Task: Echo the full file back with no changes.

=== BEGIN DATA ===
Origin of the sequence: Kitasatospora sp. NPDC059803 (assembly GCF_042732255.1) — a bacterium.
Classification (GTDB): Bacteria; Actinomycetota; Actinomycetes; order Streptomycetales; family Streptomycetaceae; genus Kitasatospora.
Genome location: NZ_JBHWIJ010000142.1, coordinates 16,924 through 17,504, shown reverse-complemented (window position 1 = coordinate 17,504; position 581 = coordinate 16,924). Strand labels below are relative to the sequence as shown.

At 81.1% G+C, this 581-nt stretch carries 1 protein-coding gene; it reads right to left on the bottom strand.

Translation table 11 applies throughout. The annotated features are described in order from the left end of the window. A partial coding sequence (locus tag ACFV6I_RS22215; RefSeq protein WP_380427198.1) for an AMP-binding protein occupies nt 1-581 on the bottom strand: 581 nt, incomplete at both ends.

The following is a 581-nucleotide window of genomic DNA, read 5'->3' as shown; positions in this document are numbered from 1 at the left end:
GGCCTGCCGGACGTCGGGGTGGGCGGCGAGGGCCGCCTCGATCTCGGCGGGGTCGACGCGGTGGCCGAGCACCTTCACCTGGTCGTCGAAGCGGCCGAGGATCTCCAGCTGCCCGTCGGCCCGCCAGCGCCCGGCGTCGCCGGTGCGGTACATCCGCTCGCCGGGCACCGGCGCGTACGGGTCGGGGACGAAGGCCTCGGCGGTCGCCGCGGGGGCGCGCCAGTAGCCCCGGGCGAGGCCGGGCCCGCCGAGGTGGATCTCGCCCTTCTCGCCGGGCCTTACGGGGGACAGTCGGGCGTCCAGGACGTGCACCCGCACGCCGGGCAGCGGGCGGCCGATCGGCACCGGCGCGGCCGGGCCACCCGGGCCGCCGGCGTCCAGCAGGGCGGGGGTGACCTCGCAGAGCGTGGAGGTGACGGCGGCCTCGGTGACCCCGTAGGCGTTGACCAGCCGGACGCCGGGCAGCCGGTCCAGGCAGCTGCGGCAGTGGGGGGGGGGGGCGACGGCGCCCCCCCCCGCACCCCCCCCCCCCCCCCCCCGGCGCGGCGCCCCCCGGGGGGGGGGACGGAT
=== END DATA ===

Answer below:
Origin of the sequence: Kitasatospora sp. NPDC059803 (assembly GCF_042732255.1) — a bacterium.
Classification (GTDB): Bacteria; Actinomycetota; Actinomycetes; order Streptomycetales; family Streptomycetaceae; genus Kitasatospora.
Genome location: NZ_JBHWIJ010000142.1, coordinates 16,924 through 17,504, shown reverse-complemented (window position 1 = coordinate 17,504; position 581 = coordinate 16,924). Strand labels below are relative to the sequence as shown.

At 81.1% G+C, this 581-nt stretch carries 1 protein-coding gene; it reads right to left on the bottom strand.

Translation table 11 applies throughout. The annotated features are described in order from the left end of the window. A partial coding sequence (locus tag ACFV6I_RS22215; RefSeq protein WP_380427198.1) for an AMP-binding protein occupies nt 1-581 on the bottom strand: 581 nt, incomplete at both ends.

The following is a 581-nucleotide window of genomic DNA, read 5'->3' as shown; positions in this document are numbered from 1 at the left end:
GGCCTGCCGGACGTCGGGGTGGGCGGCGAGGGCCGCCTCGATCTCGGCGGGGTCGACGCGGTGGCCGAGCACCTTCACCTGGTCGTCGAAGCGGCCGAGGATCTCCAGCTGCCCGTCGGCCCGCCAGCGCCCGGCGTCGCCGGTGCGGTACATCCGCTCGCCGGGCACCGGCGCGTACGGGTCGGGGACGAAGGCCTCGGCGGTCGCCGCGGGGGCGCGCCAGTAGCCCCGGGCGAGGCCGGGCCCGCCGAGGTGGATCTCGCCCTTCTCGCCGGGCCTTACGGGGGACAGTCGGGCGTCCAGGACGTGCACCCGCACGCCGGGCAGCGGGCGGCCGATCGGCACCGGCGCGGCCGGGCCACCCGGGCCGCCGGCGTCCAGCAGGGCGGGGGTGACCTCGCAGAGCGTGGAGGTGACGGCGGCCTCGGTGACCCCGTAGGCGTTGACCAGCCGGACGCCGGGCAGCCGGTCCAGGCAGCTGCGGCAGTGGGGGGGGGGGGCGACGGCGCCCCCCCCCGCACCCCCCCCCCCCCCCCCCCGGCGCGGCGCCCCCCGGGGGGGGGGACGGAT